Sequential finite element modelling of lightning arc plasma and composite specimen thermal-electric damage

Research output: Contribution to journalArticle

3 Citations (Scopus)

Abstract

Highly complex phenomena such as lightning strikes require simulation methods capable of capturing many different physics. However, completing this in one simulation is not always desired or possible. In such instances there can be a need for a methodology to transfer loading boundary conditions from one simulation to the next while accounting for the characteristic form of the loading and the dissimilar domain and mesh geometries. Herein, the objective is to combine two models to enable the automatic sequential simulation of a lightning arc and a composite test specimen. The approach is developed using Finite Element models, with a Magnetohydrodynamics model representing the lightning plasma and a thermal-electric model representing the specimen. The specimen mesh and loading boundary conditions are automatically generated based on the predicted output of the preceding plasma model. The precision, run-time and flexibility of the proposed approach is demonstrated, with thermal damage predictions generated in approximately 33 h. Resulting from the integrated modelling capability is the first time prediction of damage representing the test electric boundary conditions rather than assumed specimen boundary conditions (herein using test ‘Waveform B’).
LanguageEnglish
Pages48-62
Number of pages15
JournalComputers and Structures
Volume222
DOIs
Publication statusPublished - 05 Jul 2019

Fingerprint

Lightning
Finite Element Modeling
Arc of a curve
Plasma
Damage
Composite
Plasmas
Boundary conditions
Composite materials
Mesh
Integrated Modeling
Simulation
Prediction
Model
Simulation Methods
Waveform
Finite Element Model
Magnetohydrodynamics
Flexibility
Physics

Cite this

@article{46da8a6945424c6e9e40b9847720e18b,
title = "Sequential finite element modelling of lightning arc plasma and composite specimen thermal-electric damage",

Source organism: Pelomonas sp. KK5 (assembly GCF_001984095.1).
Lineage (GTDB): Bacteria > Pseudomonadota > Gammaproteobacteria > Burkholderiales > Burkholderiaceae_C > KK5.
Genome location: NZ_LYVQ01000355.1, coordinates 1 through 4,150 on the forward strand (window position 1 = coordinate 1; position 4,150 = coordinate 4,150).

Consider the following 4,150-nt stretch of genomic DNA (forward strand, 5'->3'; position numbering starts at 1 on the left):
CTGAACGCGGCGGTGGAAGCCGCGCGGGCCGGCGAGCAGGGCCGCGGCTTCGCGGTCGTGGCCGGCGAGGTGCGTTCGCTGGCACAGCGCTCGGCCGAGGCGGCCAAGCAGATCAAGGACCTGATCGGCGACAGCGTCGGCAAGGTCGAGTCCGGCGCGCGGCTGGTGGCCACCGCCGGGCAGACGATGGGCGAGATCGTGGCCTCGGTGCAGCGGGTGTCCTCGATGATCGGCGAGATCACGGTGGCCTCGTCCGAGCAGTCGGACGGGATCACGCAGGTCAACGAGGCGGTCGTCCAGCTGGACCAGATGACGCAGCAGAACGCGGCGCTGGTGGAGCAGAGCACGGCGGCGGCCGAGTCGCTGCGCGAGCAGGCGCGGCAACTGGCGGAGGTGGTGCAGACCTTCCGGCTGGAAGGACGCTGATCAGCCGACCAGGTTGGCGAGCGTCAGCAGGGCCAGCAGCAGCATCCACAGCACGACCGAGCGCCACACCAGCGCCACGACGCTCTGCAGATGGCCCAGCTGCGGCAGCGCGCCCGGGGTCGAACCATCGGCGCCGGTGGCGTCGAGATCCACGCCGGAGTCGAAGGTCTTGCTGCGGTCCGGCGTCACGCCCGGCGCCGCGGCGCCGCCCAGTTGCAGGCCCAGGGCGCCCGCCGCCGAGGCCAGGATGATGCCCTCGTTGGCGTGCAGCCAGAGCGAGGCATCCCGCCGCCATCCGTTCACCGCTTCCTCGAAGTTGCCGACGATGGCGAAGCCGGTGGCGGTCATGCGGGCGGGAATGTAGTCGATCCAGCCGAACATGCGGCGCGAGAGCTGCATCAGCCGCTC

abstract = "Highly complex phenomena such as lightning strikes require simulation methods capable of capturing many different physics. However, completing this in one simulation is not always desired or possible. In such instances there can be a need for a methodology to transfer loading boundary conditions from one simulation to the next while accounting for the characteristic form of the loading and the dissimilar domain and mesh geometries. Herein, the objective is to combine two models to enable the automatic sequential simulation of a lightning arc and a composite test specimen. The approach is developed using Finite Element models, with a Magnetohydrodynamics model representing the lightning plasma and a thermal-electric model representing the specimen. The specimen mesh and loading boundary conditions are automatically generated based on the predicted output of the preceding plasma model. The precision, run-time and flexibility of the proposed approach is demonstrated, with thermal damage predictions generated in approximately 33 h. Resulting from the integrated modelling capability is the first time prediction of damage representing the test electric boundary conditions rather than assumed specimen boundary conditions (herein using test ‘Waveform B’).",